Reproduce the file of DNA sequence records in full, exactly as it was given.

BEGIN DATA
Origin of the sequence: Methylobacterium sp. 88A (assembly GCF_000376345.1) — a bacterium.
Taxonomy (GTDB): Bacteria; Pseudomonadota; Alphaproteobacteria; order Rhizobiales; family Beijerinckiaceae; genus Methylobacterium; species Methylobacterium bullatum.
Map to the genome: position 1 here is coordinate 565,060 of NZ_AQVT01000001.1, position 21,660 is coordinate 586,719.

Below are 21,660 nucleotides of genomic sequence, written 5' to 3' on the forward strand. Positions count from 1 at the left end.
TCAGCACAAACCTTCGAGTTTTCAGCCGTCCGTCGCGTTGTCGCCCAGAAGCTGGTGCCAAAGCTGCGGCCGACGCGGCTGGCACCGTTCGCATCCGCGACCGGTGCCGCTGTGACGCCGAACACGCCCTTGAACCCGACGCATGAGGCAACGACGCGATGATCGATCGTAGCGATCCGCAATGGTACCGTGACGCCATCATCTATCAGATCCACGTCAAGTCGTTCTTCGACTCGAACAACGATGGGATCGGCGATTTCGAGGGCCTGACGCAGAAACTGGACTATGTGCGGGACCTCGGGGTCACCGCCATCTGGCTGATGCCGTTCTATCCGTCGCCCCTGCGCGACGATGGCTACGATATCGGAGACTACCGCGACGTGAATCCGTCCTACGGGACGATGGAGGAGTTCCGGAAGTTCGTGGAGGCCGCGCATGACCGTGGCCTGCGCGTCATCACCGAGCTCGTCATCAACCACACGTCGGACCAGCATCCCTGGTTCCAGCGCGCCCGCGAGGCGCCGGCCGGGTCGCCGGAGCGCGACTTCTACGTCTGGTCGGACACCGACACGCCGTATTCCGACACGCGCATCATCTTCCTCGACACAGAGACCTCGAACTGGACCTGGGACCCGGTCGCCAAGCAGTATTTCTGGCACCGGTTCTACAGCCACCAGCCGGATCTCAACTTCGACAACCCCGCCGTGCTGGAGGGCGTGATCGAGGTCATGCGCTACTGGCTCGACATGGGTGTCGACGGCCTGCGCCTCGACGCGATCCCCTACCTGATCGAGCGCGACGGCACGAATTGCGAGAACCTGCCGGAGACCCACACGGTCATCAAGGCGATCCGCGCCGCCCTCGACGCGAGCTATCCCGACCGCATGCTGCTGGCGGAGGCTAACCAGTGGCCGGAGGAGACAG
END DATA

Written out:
Origin of the sequence: Methylobacterium sp. 88A (assembly GCF_000376345.1) — a bacterium.
Taxonomy (GTDB): Bacteria; Pseudomonadota; Alphaproteobacteria; order Rhizobiales; family Beijerinckiaceae; genus Methylobacterium; species Methylobacterium bullatum.
Map to the genome: position 1 here is coordinate 565,060 of NZ_AQVT01000001.1, position 21,660 is coordinate 586,719.

Below are 21,660 nucleotides of genomic sequence, written 5' to 3' on the forward strand. Positions count from 1 at the left end.
TCAGCACAAACCTTCGAGTTTTCAGCCGTCCGTCGCGTTGTCGCCCAGAAGCTGGTGCCAAAGCTGCGGCCGACGCGGCTGGCACCGTTCGCATCCGCGACCGGTGCCGCTGTGACGCCGAACACGCCCTTGAACCCGACGCATGAGGCAACGACGCGATGATCGATCGTAGCGATCCGCAATGGTACCGTGACGCCATCATCTATCAGATCCACGTCAAGTCGTTCTTCGACTCGAACAACGATGGGATCGGCGATTTCGAGGGCCTGACGCAGAAACTGGACTATGTGCGGGACCTCGGGGTCACCGCCATCTGGCTGATGCCGTTCTATCCGTCGCCCCTGCGCGACGATGGCTACGATATCGGAGACTACCGCGACGTGAATCCGTCCTACGGGACGATGGAGGAGTTCCGGAAGTTCGTGGAGGCCGCGCATGACCGTGGCCTGCGCGTCATCACCGAGCTCGTCATCAACCACACGTCGGACCAGCATCCCTGGTTCCAGCGCGCCCGCGAGGCGCCGGCCGGGTCGCCGGAGCGCGACTTCTACGTCTGGTCGGACACCGACACGCCGTATTCCGACACGCGCATCATCTTCCTCGACACAGAGACCTCGAACTGGACCTGGGACCCGGTCGCCAAGCAGTATTTCTGGCACCGGTTCTACAGCCACCAGCCGGATCTCAACTTCGACAACCCCGCCGTGCTGGAGGGCGTGATCGAGGTCATGCGCTACTGGCTCGACATGGGTGTCGACGGCCTGCGCCTCGACGCGATCCCCTACCTGATCGAGCGCGACGGCACGAATTGCGAGAACCTGCCGGAGACCCACACGGTCATCAAGGCGATCCGCGCCGCCCTCGACGCGAGCTATCCCGACCGCATGCTGCTGGCGGAGGCTAACCAGTGGCCGGAGGAGACAG